Magnet model offers hope in avoiding rare earths
“This opens up new possibilities in the manufacture of electric motors, generators and other devices without relying on heavy rare earth elements,” said the firm.
The rare earth metals neodymium, samarium and dysprosium are ingredients in the super-magnets used in everything from headphones to electric vehicle motors, and they are running out, or not being allowed out of China where the major mines are.
However, it has been proposed for some time that similar super-magnetic properties could be achieved with more common materials if suitable molecular and crystalline structures could be designed – nano-structured manganese-aluminium is one possibility, iron nitride is another.
To model macroscopic materials at the microscopic level requires a giant amount of computing power, which Fujitsu has to hand as it built ‘K computer’, ranked as the most powerful computer in the world in 2011, and has since boosted to 812Tflop.
“Fujitsu developed a magnetic simulation technology that combines a finite-element method with micromagnetics,” said the firm. “This technology makes it possible to compute magnetisation processes of magnetic materials with complex microstructures on a nanometer scale by executing enormous computations on a supercomputer using a massively parallel computing technique.”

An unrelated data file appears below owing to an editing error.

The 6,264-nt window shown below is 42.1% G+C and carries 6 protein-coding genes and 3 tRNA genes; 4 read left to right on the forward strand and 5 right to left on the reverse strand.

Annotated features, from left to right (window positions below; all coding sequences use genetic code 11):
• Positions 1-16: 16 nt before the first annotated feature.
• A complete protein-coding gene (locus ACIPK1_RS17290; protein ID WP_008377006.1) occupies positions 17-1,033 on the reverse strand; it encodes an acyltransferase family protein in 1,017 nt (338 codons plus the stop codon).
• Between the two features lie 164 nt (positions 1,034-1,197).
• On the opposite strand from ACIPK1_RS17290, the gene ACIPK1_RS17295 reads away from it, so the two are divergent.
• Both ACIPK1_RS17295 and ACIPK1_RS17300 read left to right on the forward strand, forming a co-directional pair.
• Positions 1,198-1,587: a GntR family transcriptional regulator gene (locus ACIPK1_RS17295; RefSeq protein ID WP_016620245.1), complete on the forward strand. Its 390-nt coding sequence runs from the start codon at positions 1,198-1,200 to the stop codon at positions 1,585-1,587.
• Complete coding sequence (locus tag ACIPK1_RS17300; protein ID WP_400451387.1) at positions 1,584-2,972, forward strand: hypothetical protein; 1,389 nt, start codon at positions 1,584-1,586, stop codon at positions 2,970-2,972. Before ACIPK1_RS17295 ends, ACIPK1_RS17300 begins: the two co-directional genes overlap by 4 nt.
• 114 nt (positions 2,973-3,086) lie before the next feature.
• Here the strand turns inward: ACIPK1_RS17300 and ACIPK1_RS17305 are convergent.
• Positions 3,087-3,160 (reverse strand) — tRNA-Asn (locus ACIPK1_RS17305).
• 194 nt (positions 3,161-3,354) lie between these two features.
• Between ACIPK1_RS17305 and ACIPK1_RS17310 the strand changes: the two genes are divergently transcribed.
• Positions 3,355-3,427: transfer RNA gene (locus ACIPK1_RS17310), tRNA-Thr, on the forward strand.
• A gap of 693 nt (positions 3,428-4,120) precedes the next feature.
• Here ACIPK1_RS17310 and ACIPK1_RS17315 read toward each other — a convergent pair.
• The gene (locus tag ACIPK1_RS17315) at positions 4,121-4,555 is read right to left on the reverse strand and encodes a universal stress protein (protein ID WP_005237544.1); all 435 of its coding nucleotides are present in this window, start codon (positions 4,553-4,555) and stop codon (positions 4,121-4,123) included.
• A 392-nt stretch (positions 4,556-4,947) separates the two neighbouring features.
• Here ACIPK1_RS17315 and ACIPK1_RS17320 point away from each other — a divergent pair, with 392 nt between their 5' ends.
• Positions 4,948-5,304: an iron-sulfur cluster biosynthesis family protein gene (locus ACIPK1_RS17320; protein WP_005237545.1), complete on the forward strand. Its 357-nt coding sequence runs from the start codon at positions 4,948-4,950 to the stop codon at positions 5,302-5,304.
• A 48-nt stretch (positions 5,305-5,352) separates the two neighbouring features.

By micromagnetics, Fujitsu means dividing magnets into regions the size of a few atoms.
Its computation allows magnetic domains to be studied as they alter to reduce magnetic energies in the interior of a material.
In the case pictured (lower diagram), the polycrystalline rare-earth magnet is divided into 1nm elements. “In so doing, it is possible to calculate the behavior of domain walls [top diagram],” said Fujitsu. “This simulation can also analyze the movement of domain walls and the propagation of magnetisation reversals, which is difficult to perform with other simulation technologies.”
Results are being presented today at the Annual Conference on Magnetics at Hokkaido University.
The project is supported by the Japanese government. Its next step is to develop a multi-scale magnetic simulator that can bring micromagnetics together with material design based on quantum mechanical electronic structure calculations.